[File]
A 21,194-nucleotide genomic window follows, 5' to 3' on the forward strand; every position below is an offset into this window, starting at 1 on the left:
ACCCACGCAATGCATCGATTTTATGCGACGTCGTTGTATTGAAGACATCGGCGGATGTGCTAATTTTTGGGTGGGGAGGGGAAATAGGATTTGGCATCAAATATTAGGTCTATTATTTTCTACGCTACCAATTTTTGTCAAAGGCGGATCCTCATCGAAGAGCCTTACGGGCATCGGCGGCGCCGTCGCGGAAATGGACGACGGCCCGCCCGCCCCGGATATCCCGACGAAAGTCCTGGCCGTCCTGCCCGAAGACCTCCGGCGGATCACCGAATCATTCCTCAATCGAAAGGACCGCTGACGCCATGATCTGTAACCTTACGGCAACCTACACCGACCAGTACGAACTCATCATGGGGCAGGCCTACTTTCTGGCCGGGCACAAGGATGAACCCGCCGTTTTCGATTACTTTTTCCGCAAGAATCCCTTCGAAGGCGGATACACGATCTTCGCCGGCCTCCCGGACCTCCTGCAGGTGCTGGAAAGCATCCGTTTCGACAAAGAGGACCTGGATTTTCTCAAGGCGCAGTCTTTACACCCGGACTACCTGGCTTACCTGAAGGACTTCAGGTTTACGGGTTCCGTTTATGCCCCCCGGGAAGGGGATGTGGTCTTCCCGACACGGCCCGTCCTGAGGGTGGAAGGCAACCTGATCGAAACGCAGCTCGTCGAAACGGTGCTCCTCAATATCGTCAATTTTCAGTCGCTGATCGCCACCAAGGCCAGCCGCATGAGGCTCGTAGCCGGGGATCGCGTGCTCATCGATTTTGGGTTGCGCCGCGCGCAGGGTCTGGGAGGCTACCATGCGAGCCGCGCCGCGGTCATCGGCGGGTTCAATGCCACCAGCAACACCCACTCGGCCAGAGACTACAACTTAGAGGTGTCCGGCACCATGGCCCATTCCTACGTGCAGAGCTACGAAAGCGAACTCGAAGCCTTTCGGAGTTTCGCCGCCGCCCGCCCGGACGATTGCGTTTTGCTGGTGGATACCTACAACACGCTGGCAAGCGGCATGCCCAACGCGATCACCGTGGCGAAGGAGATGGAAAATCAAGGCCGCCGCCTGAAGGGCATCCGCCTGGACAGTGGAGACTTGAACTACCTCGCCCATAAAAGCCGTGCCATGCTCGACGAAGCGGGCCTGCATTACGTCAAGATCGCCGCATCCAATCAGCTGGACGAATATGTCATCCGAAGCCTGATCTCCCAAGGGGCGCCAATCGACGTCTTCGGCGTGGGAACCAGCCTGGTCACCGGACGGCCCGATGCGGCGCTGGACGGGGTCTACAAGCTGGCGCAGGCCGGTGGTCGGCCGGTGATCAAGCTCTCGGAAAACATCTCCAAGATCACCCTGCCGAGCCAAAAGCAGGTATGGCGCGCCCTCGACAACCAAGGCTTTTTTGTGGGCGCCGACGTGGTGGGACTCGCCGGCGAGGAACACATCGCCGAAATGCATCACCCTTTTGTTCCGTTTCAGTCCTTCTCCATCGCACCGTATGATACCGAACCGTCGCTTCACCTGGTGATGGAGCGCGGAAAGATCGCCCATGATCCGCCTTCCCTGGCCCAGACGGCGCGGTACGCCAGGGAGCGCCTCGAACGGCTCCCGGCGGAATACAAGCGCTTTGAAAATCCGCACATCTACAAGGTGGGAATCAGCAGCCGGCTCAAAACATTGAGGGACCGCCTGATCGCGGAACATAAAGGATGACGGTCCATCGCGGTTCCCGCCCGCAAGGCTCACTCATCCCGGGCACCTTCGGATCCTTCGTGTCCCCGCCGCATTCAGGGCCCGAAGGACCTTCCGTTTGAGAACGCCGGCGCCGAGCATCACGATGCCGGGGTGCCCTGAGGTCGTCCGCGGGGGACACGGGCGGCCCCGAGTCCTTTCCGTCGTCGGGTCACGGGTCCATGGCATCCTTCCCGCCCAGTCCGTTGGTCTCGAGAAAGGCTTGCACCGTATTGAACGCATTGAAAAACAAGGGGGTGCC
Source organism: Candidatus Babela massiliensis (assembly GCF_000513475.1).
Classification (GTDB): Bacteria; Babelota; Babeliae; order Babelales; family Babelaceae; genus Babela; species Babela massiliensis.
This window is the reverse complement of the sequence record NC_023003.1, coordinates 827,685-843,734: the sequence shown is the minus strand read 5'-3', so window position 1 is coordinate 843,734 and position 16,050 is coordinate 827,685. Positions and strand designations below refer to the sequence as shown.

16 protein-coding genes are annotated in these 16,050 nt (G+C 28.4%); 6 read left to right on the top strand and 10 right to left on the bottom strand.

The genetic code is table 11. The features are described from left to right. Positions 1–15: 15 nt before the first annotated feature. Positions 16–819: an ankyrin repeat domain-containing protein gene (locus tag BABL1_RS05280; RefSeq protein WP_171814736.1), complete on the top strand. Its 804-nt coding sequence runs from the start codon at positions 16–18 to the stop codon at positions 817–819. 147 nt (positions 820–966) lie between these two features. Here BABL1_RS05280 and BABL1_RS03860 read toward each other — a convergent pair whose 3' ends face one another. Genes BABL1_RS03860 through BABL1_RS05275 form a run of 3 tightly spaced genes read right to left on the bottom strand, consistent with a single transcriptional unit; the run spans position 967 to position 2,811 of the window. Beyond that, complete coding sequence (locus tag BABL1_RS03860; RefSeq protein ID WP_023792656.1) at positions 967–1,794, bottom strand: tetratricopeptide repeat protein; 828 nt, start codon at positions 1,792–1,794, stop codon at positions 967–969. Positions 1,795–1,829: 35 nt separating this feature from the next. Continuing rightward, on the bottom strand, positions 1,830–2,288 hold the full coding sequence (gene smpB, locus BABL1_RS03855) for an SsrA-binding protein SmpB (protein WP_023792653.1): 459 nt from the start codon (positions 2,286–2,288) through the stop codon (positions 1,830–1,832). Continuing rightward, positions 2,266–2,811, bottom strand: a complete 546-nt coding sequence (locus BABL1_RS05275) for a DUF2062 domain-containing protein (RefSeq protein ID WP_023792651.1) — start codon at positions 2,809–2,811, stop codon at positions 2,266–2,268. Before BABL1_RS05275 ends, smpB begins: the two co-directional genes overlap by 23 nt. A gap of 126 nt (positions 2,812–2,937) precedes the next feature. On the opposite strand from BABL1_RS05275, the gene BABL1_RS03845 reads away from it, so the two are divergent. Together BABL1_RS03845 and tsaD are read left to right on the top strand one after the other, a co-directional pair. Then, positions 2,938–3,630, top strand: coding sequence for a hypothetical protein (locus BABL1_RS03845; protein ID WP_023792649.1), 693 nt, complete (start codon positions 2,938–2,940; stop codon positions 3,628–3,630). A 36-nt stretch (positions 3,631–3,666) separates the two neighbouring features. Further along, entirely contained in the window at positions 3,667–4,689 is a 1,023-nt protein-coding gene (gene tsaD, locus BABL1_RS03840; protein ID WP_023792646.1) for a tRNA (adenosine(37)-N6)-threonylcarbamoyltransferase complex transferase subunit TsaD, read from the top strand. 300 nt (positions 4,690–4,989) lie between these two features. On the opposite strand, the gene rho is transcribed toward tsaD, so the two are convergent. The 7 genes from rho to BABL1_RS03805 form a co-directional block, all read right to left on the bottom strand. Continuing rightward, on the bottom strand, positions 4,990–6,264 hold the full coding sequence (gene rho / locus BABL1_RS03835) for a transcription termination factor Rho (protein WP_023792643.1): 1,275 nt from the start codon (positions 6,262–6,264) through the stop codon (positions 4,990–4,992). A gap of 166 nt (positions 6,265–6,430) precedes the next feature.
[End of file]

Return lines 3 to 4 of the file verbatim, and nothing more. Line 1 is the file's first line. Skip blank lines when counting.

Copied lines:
Source organism: Candidatus Babela massiliensis (assembly GCF_000513475.1).
Classification (GTDB): Bacteria; Babelota; Babeliae; order Babelales; family Babelaceae; genus Babela; species Babela massiliensis.